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Best way to improve my break building

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  • Best way to improve my break building

    Hi all,

    What is the best way to improve my break building game? I am a decent player and can most balls well but I will miss the occasional easy one or run out of position easily. I have tried the reds between the black and pink and can clear those most times.

    Is there a training system that I can use so I know that I am improving, for instance complete set up A 10 times then setup B etc...?

    Thanks

  • #2
    Just put the hours in on the table.

    Just work with 6 reds. Put them around the table and clear them...

    When you can do that, try clearing them with all blacks, then all pinks, all blues, baulk colours only etc. Then add more balls when your level improves and continue to scale up.

    The best advice I can give to anyone wanting to make big breaks is to stop trying to make big breaks. Just stay at the table. Breaks are a by-product of staying at the table. Don't try risky positional shots for an extra point or two if you can get better position from a baulk or blue.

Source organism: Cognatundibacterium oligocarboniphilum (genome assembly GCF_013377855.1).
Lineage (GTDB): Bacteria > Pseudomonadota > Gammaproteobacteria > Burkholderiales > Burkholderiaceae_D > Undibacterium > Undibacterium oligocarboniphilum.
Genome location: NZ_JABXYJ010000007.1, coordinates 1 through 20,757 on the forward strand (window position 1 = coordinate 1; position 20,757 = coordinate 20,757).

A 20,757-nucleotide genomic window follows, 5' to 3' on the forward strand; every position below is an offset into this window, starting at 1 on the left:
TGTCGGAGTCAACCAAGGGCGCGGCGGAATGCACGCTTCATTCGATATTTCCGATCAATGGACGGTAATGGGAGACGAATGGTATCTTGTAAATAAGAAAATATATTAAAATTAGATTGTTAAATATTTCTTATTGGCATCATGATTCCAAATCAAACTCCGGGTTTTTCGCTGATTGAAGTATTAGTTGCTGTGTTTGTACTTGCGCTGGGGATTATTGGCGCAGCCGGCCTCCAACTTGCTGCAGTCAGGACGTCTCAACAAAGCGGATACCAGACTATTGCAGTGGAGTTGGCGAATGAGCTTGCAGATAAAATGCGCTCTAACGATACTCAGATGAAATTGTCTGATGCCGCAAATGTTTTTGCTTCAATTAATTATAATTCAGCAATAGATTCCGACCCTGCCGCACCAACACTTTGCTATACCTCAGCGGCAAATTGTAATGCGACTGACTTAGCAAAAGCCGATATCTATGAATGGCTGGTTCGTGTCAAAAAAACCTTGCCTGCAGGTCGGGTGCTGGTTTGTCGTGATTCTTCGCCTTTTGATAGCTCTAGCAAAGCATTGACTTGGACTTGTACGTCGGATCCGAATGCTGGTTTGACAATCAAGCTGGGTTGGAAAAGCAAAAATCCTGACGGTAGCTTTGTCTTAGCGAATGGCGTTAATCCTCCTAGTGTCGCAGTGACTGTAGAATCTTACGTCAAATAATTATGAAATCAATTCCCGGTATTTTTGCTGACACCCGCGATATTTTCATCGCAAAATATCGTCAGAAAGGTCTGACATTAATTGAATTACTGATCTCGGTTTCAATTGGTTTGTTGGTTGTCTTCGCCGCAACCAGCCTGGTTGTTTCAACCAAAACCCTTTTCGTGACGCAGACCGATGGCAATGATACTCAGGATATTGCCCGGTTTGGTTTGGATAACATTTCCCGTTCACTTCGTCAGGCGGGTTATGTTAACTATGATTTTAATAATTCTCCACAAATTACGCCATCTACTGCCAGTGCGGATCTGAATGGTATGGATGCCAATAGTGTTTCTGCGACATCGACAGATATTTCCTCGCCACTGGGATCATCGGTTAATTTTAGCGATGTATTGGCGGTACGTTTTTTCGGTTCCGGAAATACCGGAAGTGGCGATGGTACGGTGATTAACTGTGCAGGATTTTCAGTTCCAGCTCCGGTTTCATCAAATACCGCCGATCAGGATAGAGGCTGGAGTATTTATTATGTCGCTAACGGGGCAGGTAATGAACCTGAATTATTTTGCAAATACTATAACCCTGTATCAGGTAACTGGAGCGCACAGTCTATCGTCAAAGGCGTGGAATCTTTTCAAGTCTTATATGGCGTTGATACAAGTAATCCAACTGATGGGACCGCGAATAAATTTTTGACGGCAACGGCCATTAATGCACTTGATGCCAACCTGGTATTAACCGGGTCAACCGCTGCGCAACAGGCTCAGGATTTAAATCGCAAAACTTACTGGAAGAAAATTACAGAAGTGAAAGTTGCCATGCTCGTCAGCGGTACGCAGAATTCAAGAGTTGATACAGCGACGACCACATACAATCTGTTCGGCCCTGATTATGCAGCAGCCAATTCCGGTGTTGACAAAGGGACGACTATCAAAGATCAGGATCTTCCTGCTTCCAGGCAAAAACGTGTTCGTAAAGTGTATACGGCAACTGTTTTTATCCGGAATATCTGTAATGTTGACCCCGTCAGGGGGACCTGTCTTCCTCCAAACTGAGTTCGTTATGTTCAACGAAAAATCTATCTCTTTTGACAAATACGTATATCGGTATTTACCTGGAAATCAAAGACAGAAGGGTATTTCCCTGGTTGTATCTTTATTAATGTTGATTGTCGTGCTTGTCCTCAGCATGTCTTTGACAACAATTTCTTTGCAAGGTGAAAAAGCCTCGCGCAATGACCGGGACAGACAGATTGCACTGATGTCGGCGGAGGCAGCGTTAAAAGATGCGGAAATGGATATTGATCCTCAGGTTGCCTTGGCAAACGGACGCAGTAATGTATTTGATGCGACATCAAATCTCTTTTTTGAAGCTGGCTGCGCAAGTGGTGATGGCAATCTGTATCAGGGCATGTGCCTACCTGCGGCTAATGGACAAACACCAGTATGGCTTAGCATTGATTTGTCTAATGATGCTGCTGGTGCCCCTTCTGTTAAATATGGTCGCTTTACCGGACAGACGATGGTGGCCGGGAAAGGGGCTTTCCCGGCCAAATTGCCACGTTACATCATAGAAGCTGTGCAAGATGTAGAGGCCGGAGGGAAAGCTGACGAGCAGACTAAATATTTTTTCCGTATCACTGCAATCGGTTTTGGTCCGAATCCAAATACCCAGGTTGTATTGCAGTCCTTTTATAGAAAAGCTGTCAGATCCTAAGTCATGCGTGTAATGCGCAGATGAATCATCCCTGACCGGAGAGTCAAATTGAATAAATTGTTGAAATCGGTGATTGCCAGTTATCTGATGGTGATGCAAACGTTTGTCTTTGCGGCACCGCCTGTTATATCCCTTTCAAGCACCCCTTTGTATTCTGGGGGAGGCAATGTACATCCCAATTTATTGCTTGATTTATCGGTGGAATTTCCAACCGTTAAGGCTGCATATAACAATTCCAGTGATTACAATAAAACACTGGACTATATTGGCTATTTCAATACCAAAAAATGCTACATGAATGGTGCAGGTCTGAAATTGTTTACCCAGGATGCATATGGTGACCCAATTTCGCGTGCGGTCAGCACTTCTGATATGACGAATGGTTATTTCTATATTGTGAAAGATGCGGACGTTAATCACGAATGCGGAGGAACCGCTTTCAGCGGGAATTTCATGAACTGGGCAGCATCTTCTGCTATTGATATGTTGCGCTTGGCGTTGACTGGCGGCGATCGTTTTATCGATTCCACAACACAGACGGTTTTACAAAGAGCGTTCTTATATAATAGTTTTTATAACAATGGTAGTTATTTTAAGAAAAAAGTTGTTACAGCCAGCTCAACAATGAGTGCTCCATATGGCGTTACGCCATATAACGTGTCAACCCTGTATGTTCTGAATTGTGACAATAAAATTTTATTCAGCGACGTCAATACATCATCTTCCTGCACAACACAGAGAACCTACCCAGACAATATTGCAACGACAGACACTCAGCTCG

Stay at the table, the points soon add up.

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    • #3
      Thanks and what about practising position, should I just do the same thing?

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      • #4
        You can't really practice positional play in isolation.

        But learning to make those minimal clearances all over the table over and over again... Over time your positional competence will get better and better.

        A little tip I tend to teach people is that the angle of the pot isn't as important as being able to get your hand on the table comfortably.
        For example, I'd much rather have my hand on the table for a 1/4 black from low/high that have a half ball black with the white 2/3 inches from the cushion.

        Players beginning to develop break building skills neglect the importance of being able to get their hand on the table in favour of having a more favourable angle.

        It's all just experience through practice I suppose but hopefully that's a little tip that could save some headaches

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        • #5
          Originally posted by nerozero View Post
          Hi all,

          What is the best way to improve my break building game? I am a decent player and can most balls well but I will miss the occasional easy one or run out of position easily. I have tried the reds between the black and pink and can clear those most times.

          Is there a training system that I can use so I know that I am improving, for instance complete set up A 10 times then setup B etc...?

          Thanks
          1- Learn potting balls and positional play of CB ( as already mentioned , requires lots of practice ).

          2_ Think 2 shots ahead. (easier said than done ).
          John Higgins is one of the best when it comes to this part. He has the best brains for the game,imo.

          3-Shot selection.
          You choose the wrong shot, you may end up asking yourself: how the hell did i end up here?
          as a result , you gonna heve to play a diff recovery shot to get back to position or end of break.